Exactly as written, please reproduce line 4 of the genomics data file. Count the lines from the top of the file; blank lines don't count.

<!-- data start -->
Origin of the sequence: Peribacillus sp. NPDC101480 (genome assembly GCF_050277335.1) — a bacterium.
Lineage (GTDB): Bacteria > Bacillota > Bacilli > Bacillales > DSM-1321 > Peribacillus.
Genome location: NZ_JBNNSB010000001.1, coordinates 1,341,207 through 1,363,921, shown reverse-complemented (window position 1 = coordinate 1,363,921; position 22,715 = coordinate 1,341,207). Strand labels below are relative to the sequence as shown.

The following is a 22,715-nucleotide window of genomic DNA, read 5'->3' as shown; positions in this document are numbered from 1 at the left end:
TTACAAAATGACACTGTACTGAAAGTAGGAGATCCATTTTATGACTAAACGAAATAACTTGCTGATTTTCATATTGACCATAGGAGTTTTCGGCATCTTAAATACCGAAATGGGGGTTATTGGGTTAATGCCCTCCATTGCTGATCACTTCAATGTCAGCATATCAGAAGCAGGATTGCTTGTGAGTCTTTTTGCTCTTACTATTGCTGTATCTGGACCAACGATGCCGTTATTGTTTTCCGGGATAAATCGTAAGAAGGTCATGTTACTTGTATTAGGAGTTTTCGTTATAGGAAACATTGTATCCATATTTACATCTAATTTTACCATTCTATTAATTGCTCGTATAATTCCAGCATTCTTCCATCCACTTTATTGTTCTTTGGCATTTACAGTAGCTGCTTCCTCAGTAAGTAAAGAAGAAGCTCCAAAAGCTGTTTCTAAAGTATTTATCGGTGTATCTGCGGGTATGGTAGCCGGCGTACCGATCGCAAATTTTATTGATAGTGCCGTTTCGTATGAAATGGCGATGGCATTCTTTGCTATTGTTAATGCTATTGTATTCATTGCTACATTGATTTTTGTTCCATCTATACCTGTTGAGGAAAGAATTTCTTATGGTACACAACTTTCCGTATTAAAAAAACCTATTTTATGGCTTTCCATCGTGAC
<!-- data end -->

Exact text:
The following is a 22,715-nucleotide window of genomic DNA, read 5'->3' as shown; positions in this document are numbered from 1 at the left end: